As a kid, one of my first actual cartridge guns was an old second (or maybe third)-hand Ruger Single Six, which back in the 1980s was a lot cheaper than what they are now. I probably put enough bullets through that little revolver to wear the rifling smooth. No pop can was safe.
Recently, I have kind of rediscovered that joy with a new single-action rimfire wheel gun from Heritage Firearms in Georgia– the Barkeep. An homage to the chopped down Sheriff’s Model and Storekeeper variants of the Colt Single Action Army, the .22LR Barkeep runs a 2.68-inch barrel while keeping a near full-sized grip. The short length deletes the traditional onboard ejection rod but gives the gun a kind of old-school snub-nosed look to it.
Sweet shooting and running about $180, it also accepts a .22WMR cylinder.
My review on the Barkeep over at Guns.com.
The above Colt Single Action Army revolver was ordered as a gift for President Theodore Roosevelt’s 54th birthday. Factory engraved and silver-plated, it was shipped four days before his birthday, just over a week prior to the election of 1912 where he ran on the Bull Moose ticket, and 10 days prior to his famous assassination attempt in Milwaukee. It was lost to history for years.
Complete with Colt factory engraving by master Cuno Helfricht, this M1873 “Peacemaker” now ranks (at time of the auction) as the third-highest firearm ever offered by Rock Island Auction Company– and last week picked up $1.3 million smackers before the gavel ended a wild bidding war.
Sadly, I am sure it will disappear for a few years into a private collection, then resurface only to be sold for a higher bid, and this will be the closest that the public will ever get to it.
Gratefully, though, lots of TR’s hardware is well-preserved in various museum systems. For instance, I worked with Sagamore Hill National Historic Site and Springfield Armory last year to detail his specially-ordered M1903 (SN#0009), which is in their collection.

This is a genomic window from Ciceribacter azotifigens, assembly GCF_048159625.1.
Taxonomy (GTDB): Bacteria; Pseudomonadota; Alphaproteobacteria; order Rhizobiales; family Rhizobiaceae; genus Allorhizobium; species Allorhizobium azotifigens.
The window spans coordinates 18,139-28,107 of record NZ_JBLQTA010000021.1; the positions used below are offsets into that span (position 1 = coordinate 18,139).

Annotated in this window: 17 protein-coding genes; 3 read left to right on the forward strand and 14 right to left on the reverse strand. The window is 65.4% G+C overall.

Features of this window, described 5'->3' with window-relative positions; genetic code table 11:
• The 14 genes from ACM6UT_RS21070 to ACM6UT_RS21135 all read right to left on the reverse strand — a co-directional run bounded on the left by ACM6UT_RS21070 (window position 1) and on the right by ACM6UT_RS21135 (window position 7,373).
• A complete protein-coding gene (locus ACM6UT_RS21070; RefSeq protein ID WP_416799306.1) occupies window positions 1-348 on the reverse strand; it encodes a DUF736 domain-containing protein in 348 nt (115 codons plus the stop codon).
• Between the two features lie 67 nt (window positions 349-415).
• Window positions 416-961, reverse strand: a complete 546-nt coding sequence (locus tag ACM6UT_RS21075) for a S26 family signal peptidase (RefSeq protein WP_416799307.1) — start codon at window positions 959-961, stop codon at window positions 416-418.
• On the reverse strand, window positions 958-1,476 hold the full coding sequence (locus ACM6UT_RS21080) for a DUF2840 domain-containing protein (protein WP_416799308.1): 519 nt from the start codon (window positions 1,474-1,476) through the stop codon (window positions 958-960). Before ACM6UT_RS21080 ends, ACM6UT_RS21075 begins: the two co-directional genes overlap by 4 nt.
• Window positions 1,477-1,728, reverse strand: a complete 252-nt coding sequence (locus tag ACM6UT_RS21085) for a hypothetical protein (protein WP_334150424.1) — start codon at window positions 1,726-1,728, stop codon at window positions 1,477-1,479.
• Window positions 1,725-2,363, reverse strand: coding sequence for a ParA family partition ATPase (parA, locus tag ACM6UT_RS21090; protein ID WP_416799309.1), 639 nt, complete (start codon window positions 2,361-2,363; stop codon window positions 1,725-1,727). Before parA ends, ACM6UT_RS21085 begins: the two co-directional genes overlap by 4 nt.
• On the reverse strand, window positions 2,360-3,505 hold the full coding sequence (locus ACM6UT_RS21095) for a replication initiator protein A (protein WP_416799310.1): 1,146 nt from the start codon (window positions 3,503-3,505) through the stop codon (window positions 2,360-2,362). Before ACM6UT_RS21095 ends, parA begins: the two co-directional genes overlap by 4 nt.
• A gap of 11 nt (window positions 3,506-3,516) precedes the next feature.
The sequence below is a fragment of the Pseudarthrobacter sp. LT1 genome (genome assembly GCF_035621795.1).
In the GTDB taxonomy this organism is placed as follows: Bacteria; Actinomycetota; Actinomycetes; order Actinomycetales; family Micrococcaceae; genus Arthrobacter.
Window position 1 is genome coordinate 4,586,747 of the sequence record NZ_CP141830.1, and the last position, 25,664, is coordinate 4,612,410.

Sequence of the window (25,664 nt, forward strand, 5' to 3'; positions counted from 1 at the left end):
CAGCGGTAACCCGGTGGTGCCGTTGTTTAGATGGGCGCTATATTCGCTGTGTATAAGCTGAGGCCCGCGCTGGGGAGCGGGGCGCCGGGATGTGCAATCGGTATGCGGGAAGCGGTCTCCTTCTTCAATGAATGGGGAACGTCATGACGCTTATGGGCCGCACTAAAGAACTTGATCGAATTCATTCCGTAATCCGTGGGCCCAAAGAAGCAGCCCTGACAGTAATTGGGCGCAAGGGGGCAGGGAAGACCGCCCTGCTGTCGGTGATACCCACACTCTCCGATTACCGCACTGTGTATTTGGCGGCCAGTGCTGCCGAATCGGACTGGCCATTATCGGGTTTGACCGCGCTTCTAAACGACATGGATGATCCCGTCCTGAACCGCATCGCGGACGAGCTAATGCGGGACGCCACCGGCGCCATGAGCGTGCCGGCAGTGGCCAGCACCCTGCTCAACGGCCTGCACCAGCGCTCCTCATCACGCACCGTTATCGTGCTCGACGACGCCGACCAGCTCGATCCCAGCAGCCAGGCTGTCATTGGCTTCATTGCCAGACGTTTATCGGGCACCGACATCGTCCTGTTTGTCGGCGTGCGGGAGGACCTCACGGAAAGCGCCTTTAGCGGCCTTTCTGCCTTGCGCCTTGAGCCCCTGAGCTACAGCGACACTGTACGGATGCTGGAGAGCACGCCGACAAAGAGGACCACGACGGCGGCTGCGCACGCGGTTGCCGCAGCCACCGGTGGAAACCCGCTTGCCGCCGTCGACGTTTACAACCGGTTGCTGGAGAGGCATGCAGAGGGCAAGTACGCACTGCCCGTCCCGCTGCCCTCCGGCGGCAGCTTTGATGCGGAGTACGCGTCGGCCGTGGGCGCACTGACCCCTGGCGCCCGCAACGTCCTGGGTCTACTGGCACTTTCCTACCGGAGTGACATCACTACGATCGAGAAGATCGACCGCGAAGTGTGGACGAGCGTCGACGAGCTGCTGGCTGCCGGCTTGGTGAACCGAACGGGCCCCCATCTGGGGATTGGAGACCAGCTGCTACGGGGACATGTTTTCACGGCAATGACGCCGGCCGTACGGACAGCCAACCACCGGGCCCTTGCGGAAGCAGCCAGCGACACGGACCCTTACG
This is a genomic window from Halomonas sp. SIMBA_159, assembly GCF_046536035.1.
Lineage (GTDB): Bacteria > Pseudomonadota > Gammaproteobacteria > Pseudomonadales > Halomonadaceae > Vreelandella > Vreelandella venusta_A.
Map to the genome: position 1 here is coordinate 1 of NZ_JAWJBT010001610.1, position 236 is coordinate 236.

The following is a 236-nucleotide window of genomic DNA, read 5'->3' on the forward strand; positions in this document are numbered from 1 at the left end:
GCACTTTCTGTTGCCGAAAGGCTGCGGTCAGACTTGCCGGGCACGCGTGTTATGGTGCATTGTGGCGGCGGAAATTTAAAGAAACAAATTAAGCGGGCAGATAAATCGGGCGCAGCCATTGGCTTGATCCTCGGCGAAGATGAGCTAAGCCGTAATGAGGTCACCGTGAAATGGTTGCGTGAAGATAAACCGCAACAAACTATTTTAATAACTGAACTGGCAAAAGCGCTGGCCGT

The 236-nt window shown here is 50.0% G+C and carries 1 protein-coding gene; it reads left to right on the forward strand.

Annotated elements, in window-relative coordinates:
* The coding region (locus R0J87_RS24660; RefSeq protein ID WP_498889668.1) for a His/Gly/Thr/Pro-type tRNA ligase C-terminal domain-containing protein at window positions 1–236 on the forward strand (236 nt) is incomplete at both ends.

Samuel Colt’s iconic revolver works peaked during the Civil War while the inventor and founder himself passed away in 1862. This left his company behind to try and compete against other revolver makers (looking at you, Smith & Wesson) who were using Rollin White’s breech-loading cartridge wheel gun patents. Once White’s patent tanked in 1870, William Mason and Charles Brinckerhoff Richards at Colt filed patents for their own Model 1871-72 Open Top revolver.
This six-shot single action, chambered in the same .44 Rimfire cartridge used by the Henry lever-action rifles of the day, soon morphed into a chambering in Colt’s new centerfire black powder .45 cartridge and submitted for a new U.S. Army handgun contract to replace older cap-and-ball revolvers.
And the rest was history.
More in my column at Guns.com
This amazing early Colt Single Action Army, SN 5405, has an 1874 production date and “U.S.” stamps and a serious 7.5-inch barrel. The gun, likely an OWA (Orville Wood Ainsworth) proofed model, falls in the possible serial number range of Colts that were at the Battle of Little Bighorn, which is SN 4500 to 7527.
This makes sense as this gun is in the Canadian War Museum and was associated with Sitting Bull.
“Sitting Bull, a Lakota Sioux chief, and his followers came to Canada with this weapon after the 1876 battle of the Little Big Horn in the United States. The presence of these armed warriors worried the Canadian government. Officials feared that Canada’s western First Peoples would ally with Sitting Bull and use violence to disrupt settlement.”